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Mining China's Growth

Australia is one of the few developed nations today that is not ravaged by high debt, its growth buoyed by strong demand for commodities from China

Christine St Anne, 7 December, 2011 | 11:09AM

Australia boasts a history of mining booms. The country first realised her fortunes back in the 1850s with the first gold rush. Thousands flocked to Victoria and New South Wales in a bid to profit from these newly discovered gold deposits. Another boom began forty years later with new discoveries in Western Australia. And in the 1950s and 1960s new oil and gas deposits were discovered in Bass Strait, the Cooper Basin and Northwest Shelf.

Today vast iron ore and coal resources are mined at Western Australia, South Australia, Queensland and New South Wales. These resources are now largely exported to China and the Asian economies as the region continues down its growth path.

While Australia's mining boom accounts for 35% of its GDP, resources also makes up a bulk of its exports. It was these exports to China that have helped steel the country from the global financial crisis. Indeed Australia is one of the few developed nations today that is not ravaged by high debt, its growth buoyed by the strong demand for commodities from China.

A generally held view in Australia is that investing in the country's resource companies is the best way to capture China and Asia's booming economies. Rio Tinto (RIO) and BHP Billiton (BLT) are among Australian investors'--and U.K. investors'--mainstay stock holdings with both companies exporting vast amounts of its commodities to China.

According to Morningstar Australasia global head of basic materials Mark Taylor, investors can also access China's growth story by investing in mining services companies. "We have some world class mining companies with growing sales of product to China from which investors can benefit," Taylor says. "However, investors can also gain exposure to Asian growth via well-managed construction and engineering companies servicing the resources sector."

The companies include chemical and explosives suppliers, rail, road, port and maritime servicing operators and product certification companies. "Indirectly, pipeline operators and utilities can also benefit as mine demand for energy [gas and electricity] to produce greater tonnes of export product grows," Taylor says.

Australia is also strategically well placed. It has a geographic advantage over other commodity suppliers to Asia. Taylor also notes that Australia is a stable, democratic country with a strong economic base and western world legal system. "Hence, investing in Australia has many pluses in terms of investment exposure to Asia but in a risk-managed way," Taylor says.

However, Australian investors could only be benefiting from a fraction of Asia's boom, according to Australian Unity Investments chief executive David Bryant. Asian consumer growth is predicted to only grow, while consumer consumption in China now makes up 40% of overall investment, according to HSBC. "You can't access the consumer growth story in China through BHP," Bryant says.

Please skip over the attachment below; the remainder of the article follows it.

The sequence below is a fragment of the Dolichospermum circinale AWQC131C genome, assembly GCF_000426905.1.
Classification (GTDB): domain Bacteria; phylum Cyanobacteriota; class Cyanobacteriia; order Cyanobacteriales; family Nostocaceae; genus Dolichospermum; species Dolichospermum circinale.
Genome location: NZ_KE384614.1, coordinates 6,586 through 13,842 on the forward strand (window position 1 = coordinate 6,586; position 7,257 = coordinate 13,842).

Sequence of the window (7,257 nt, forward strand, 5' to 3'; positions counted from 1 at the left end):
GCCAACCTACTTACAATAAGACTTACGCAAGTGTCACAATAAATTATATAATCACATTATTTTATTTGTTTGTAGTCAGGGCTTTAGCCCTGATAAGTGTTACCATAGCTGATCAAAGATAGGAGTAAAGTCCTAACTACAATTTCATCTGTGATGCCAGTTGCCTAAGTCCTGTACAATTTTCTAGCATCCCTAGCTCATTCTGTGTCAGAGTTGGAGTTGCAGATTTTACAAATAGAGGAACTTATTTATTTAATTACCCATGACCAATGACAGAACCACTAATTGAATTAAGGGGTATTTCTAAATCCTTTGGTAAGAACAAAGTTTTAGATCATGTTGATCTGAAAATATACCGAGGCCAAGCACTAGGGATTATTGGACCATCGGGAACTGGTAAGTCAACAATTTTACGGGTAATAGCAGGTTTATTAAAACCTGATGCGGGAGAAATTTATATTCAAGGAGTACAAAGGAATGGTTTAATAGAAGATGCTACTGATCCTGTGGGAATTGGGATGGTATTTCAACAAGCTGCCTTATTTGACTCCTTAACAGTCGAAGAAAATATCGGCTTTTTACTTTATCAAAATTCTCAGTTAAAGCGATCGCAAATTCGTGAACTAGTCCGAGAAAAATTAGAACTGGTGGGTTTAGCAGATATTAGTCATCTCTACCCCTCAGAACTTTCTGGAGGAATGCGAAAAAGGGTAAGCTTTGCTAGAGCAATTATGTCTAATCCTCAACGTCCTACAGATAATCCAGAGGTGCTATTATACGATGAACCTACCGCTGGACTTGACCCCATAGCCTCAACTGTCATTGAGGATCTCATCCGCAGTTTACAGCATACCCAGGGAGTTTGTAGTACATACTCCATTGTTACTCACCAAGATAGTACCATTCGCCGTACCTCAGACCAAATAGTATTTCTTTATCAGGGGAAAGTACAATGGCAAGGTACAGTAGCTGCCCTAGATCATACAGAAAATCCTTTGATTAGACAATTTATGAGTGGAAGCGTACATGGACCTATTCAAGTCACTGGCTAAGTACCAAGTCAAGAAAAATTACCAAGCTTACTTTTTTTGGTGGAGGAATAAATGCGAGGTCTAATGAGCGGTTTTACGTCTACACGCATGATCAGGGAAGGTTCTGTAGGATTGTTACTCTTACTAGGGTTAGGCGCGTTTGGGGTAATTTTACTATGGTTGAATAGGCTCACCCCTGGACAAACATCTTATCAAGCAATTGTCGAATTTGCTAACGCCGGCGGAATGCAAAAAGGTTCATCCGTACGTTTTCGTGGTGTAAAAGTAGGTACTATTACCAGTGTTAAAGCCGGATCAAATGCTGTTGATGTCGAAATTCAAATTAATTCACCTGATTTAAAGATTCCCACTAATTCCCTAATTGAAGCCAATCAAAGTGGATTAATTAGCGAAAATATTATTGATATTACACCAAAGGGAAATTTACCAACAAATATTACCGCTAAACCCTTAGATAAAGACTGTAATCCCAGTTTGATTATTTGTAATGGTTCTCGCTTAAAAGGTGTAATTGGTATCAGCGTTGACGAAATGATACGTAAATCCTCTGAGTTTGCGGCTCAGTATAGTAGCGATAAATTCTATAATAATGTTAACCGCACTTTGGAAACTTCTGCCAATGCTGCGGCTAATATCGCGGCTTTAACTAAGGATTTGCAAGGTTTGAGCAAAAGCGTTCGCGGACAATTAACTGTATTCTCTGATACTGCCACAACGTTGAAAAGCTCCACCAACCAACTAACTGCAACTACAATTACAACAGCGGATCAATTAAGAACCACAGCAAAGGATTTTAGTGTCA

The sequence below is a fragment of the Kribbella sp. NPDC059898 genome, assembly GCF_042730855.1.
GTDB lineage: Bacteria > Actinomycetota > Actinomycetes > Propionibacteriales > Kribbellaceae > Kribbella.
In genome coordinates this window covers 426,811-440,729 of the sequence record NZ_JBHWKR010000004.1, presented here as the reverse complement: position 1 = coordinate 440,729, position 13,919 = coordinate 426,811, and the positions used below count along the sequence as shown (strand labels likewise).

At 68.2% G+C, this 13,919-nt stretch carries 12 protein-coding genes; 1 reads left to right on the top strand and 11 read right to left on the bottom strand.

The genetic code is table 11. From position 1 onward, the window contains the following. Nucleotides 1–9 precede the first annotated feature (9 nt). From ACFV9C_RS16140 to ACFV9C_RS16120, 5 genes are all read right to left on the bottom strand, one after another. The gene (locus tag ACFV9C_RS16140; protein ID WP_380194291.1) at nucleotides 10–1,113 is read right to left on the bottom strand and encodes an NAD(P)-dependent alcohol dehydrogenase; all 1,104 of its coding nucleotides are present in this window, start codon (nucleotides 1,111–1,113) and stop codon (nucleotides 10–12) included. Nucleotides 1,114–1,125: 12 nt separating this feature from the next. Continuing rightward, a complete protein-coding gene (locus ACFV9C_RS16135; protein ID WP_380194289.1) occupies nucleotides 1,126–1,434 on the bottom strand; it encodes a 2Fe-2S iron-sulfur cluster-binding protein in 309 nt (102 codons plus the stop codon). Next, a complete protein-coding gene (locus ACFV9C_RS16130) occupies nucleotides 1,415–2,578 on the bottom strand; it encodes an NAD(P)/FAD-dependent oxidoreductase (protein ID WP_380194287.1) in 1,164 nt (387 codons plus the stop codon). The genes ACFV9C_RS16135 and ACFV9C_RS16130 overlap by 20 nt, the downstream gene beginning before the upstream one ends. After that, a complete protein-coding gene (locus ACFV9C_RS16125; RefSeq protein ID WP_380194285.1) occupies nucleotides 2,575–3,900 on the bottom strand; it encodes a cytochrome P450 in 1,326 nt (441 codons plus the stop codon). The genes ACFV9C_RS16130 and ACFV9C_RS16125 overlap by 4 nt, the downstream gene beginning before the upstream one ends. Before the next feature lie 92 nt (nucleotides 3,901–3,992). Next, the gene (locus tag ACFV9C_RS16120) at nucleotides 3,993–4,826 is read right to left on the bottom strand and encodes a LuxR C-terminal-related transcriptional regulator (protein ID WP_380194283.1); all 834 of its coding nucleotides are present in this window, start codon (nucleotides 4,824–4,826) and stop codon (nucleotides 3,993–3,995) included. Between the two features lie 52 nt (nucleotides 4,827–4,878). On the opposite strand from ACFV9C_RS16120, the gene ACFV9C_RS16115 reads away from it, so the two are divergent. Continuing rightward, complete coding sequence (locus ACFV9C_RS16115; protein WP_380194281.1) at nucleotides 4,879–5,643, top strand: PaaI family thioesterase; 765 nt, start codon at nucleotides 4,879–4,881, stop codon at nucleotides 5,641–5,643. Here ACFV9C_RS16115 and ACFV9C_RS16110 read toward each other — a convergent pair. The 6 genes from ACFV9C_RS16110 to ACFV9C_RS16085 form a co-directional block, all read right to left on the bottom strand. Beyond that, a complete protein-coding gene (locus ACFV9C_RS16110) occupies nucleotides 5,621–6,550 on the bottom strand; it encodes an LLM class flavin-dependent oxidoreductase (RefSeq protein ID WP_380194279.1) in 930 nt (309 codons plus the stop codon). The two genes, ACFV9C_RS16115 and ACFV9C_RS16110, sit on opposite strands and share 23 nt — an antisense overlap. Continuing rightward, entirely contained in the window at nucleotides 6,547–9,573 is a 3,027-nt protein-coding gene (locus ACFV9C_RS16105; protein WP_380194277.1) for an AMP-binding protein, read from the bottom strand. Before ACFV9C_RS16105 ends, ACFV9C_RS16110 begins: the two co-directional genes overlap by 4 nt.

The consumption story in China and Asia is not just driven by growing wealth. A growing share of the region's wealth is now being garnered by its working class. In China, the government is now focused on shifting its economy to a more consumption-driven growth that will account for 70% of its GDP, compared to the current 40%. This goal is part of the Chinese government's five-year plan.

Melbourne-based Bryant consistently travels to Asia, and China in particular, and is always amazed by the level of growth taking place. "The role of China in Asia's development--and thus Australia's--should be considered. In my view, only half the story is being discussed," Bryant says.

He says it is not only the large-scale construction and manufacturing taking place in the country but also the potential for innovation in China has not yet been fully realised. "Statistics suggest the 25% of the population in China with the highest IQs is greater in number than the entire population in North America. As China becomes one of leading economies in the world, this kind of intelligence resources will almost certainly result in it also becoming a major global driving force in innovation, biochemistry and other areas," Bryant says.

Bryant also highlights that the Australian Stock Exchange is dominated by two sectors: banking and mining. "Sectors growing quickly in Asia, such as IT [information technology], healthcare and consumer goods are not well represented at all in the Australian sharemarket these days," Bryant says.

Asia accounts for one-quarter of the world's GDP yet, according to Bryant, just over 1% of retail investments in Australia is allocated to Asian equities. "This compares to well over 20% to Australian equities--a major discrepancy," he says.

Christine St Anne is online funds and ETFs editor for Morningstar.com.au, the Australian sister site of Morningstar.co.uk.

The information contained within is for educational and informational purposes ONLY. It is not intended nor should it be considered an invitation or inducement to buy or sell a security or securities noted within nor should it be viewed as a communication intended to persuade or incite you to buy or sell security or securities noted within. Any commentary provided is the opinion of the author and should not be considered a personalised recommendation. The information contained within should not be a person's sole basis for making an investment decision. Please contact your financial professional before making an investment decision.